Duke enters tourney oddly, after ACC loss

Duhon's ribs, shooting of Redick add intrigue

March 18, 2004|By Don Markus | Don Markus,SUN STAFF

RALEIGH, N.C. -- When top-seeded Duke opens the 2004 NCAA men's tournament tonight with No. 16 seed Alabama State at the RBC Center, the Blue Devils will be doing it with a different mind-set than in recent seasons.

Six years, to be exact.

Duke comes into the postseason after a loss, Sunday's 95-87 overtime defeat to Maryland in the ACC tournament championship game down the road in Greensboro. That will be a first for all of the regulars except for freshman Luol Deng.

"I guess it is a little different," said sophomore guard J.J. Redick. "Last year, we were a young team, and we needed that momentum going into the tournament. We needed that confidence. This year, we're a little more apt to move on to the next game."

Not that Duke has regained the swagger it might have had earlier this season, Redick in particular. Considered the best shooter in college basketball, Redick has been in a slump for a few weeks.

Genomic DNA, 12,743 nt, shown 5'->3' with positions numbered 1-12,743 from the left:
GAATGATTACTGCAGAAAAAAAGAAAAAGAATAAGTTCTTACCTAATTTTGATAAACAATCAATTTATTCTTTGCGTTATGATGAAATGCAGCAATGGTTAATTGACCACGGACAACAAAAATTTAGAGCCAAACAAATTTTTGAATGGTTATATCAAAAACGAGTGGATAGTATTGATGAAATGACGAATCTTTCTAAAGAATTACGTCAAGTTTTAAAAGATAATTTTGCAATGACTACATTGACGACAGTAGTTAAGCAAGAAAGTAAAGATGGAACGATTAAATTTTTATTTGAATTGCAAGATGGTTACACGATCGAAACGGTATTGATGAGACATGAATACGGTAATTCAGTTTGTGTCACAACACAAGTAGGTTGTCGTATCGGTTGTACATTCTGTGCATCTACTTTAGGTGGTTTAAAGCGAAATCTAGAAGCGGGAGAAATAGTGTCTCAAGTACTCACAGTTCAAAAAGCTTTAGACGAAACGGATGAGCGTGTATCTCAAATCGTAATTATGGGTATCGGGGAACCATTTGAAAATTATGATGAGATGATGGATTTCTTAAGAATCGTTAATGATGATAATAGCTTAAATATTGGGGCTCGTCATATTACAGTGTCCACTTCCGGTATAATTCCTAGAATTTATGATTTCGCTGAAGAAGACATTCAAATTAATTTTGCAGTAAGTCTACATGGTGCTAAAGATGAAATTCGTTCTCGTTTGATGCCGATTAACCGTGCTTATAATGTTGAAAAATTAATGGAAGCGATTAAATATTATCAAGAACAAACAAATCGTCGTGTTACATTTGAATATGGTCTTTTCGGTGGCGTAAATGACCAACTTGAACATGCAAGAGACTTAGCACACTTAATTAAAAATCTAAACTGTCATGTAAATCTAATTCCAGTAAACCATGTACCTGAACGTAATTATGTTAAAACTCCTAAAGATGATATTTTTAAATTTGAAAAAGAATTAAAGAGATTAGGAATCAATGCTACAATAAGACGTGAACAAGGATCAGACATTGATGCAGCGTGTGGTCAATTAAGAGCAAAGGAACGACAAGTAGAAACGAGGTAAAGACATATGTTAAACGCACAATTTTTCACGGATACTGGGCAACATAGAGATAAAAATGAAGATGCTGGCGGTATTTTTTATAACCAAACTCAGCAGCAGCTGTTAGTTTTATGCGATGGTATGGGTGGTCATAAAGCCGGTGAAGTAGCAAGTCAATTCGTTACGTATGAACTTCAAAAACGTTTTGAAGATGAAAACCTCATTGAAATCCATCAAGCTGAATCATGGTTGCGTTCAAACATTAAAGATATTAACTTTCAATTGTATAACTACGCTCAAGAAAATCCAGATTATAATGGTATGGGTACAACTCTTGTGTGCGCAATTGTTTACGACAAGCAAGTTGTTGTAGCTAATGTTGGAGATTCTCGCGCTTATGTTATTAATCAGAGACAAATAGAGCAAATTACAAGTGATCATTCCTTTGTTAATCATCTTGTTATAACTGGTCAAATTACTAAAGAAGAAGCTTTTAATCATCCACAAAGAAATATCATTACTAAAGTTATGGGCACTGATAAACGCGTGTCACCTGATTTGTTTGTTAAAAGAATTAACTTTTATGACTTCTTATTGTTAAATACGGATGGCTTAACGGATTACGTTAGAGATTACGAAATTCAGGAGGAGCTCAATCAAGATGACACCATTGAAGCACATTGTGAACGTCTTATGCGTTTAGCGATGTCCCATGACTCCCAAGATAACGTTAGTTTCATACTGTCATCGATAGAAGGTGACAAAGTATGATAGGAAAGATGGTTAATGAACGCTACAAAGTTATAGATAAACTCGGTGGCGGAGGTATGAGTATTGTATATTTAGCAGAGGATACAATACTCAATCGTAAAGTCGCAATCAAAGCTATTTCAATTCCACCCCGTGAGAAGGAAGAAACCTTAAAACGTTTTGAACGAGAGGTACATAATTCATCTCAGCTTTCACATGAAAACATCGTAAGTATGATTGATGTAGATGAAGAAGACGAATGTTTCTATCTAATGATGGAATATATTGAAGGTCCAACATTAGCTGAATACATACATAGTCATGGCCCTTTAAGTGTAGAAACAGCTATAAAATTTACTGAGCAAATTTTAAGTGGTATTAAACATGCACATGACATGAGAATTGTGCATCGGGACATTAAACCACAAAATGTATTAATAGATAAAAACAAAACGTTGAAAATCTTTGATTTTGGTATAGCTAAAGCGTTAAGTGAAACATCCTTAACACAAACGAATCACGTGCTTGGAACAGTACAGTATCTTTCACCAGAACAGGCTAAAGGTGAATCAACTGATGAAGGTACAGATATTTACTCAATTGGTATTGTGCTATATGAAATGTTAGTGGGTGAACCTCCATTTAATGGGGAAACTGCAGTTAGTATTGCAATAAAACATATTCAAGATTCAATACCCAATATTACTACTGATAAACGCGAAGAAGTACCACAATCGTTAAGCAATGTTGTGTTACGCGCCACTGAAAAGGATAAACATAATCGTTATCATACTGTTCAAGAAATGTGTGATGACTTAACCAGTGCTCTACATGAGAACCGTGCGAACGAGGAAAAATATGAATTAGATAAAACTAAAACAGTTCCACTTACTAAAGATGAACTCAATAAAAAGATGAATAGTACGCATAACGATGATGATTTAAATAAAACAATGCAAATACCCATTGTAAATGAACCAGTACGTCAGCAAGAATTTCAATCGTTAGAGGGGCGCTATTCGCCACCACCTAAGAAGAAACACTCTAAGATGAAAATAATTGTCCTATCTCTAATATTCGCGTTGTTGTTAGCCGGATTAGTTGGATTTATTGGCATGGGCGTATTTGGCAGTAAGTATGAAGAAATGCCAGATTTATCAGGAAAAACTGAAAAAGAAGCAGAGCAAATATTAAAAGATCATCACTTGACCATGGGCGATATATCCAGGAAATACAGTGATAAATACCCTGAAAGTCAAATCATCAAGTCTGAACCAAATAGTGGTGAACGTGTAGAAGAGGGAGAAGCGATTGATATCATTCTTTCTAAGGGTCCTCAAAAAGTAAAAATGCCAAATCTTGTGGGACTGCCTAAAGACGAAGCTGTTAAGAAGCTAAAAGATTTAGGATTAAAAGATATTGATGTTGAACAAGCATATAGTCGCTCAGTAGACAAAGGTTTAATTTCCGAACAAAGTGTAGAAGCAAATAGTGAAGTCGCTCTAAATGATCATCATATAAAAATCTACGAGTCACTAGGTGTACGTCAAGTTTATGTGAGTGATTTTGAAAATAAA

Redick missed 11 of 17 shots against the Terps, including a wide-open three-point try at the end of regulation. Redick said it might be the result of getting worn down physically and admitted that he hasn't been as diligent in doing extra conditioning work after practice.

But his shot?

"I'm in a good place with my shot," said Redick, who was a combined nine of 30 in the ACC tournament, three of 17 on threes. "I've struggled with my shot, but I haven't lost confidence."

Redick is not the only Blue Devil who comes into the NCAA tournament with some questions. Junior guard Daniel Ewing hit only six of 15 against Maryland and was three of nine on three-pointers the past two games.

And then there is Chris Duhon's physical condition. The bruised ribs Duhon suffered during a collision with a stationary television camera during the Maryland game are still bothering him, perhaps more now.

Asked when the injury bothers him, Duhon said, "Constantly. It hurts to breathe. It hurts when anyone touches it."

Duhon said that the Blue Devils learned from their first ACC tournament loss in five Years, explaining: "We have to do a better job at the end of the game. And we have to play better defense the whole game."

Duke coach Mike Krzyzewski doesn't think it will be difficult for his players to put the ACC tournament out of their minds.

"A lot of times, it's easier to get over a loss than over a win," Krzyzewski said.

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